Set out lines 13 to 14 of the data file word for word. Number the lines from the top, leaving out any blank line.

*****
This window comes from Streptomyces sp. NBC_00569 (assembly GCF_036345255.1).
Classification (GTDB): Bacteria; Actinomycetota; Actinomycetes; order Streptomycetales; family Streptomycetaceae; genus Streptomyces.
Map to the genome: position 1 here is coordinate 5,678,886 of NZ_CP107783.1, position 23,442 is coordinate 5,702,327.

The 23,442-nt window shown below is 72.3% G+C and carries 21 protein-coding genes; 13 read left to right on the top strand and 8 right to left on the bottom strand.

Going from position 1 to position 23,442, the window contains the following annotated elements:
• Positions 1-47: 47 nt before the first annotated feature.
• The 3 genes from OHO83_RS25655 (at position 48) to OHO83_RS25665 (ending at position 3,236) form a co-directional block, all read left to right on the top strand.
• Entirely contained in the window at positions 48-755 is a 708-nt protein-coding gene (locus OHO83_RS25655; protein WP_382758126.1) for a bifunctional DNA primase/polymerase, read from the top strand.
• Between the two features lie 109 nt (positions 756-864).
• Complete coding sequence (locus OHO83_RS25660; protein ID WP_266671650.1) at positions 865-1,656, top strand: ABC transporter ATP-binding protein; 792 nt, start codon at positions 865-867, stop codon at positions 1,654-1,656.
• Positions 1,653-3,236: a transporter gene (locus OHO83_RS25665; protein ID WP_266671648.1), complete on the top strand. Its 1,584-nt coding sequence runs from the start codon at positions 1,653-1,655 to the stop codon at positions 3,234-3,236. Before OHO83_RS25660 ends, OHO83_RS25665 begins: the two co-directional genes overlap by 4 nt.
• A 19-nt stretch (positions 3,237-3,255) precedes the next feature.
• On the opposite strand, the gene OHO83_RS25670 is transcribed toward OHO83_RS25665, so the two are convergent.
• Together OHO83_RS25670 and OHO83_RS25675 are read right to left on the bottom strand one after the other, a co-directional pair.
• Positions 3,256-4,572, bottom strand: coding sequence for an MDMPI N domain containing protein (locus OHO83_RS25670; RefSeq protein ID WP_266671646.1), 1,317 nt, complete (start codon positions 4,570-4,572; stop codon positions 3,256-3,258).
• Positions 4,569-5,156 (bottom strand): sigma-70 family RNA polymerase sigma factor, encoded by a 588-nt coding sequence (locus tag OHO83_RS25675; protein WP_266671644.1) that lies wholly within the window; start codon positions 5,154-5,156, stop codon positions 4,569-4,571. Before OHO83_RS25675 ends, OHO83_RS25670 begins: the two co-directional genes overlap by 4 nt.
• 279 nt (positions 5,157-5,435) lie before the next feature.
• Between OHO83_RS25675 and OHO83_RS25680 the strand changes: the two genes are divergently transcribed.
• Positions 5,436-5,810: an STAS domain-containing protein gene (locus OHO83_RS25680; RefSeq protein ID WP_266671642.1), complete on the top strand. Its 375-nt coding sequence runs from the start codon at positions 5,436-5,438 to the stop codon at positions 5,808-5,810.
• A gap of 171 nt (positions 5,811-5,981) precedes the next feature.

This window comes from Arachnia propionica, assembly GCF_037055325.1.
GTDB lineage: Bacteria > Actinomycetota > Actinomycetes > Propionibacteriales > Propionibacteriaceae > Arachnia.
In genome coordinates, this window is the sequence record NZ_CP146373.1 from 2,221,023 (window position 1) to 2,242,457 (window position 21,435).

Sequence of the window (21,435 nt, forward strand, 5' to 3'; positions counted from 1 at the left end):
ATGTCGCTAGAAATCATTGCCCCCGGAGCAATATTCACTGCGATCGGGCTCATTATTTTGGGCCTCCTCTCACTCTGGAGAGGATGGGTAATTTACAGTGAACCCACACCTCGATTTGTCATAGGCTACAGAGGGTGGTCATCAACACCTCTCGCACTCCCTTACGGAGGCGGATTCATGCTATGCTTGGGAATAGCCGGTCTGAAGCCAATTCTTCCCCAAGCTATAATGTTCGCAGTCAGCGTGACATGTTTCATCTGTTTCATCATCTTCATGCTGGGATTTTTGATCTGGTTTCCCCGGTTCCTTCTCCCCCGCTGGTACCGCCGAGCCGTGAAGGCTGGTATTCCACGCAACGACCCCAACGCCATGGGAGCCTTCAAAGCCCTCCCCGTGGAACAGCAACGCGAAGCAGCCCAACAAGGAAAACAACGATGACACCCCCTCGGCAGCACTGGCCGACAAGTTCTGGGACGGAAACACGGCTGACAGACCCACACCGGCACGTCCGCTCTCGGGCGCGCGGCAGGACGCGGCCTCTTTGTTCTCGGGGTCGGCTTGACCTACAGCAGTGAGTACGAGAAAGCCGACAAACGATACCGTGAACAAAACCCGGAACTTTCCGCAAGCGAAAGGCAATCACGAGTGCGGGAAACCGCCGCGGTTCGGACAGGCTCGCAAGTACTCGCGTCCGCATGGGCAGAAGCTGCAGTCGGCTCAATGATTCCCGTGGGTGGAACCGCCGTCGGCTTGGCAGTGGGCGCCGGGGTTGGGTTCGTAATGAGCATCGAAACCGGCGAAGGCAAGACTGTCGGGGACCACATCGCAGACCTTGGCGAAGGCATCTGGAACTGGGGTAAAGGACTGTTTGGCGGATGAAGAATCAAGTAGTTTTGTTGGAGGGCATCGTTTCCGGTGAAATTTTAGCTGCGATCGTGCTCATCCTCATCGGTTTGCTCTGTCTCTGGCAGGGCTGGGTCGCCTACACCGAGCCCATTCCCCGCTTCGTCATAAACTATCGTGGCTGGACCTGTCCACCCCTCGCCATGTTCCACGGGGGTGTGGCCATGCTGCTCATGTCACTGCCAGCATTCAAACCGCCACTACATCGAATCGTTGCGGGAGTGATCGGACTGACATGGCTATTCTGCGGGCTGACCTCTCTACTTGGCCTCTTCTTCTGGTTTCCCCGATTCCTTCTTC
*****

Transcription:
• On the opposite strand, the gene OHO83_RS25670 is transcribed toward OHO83_RS25665, so the two are convergent.
• Together OHO83_RS25670 and OHO83_RS25675 are read right to left on the bottom strand one after the other, a co-directional pair.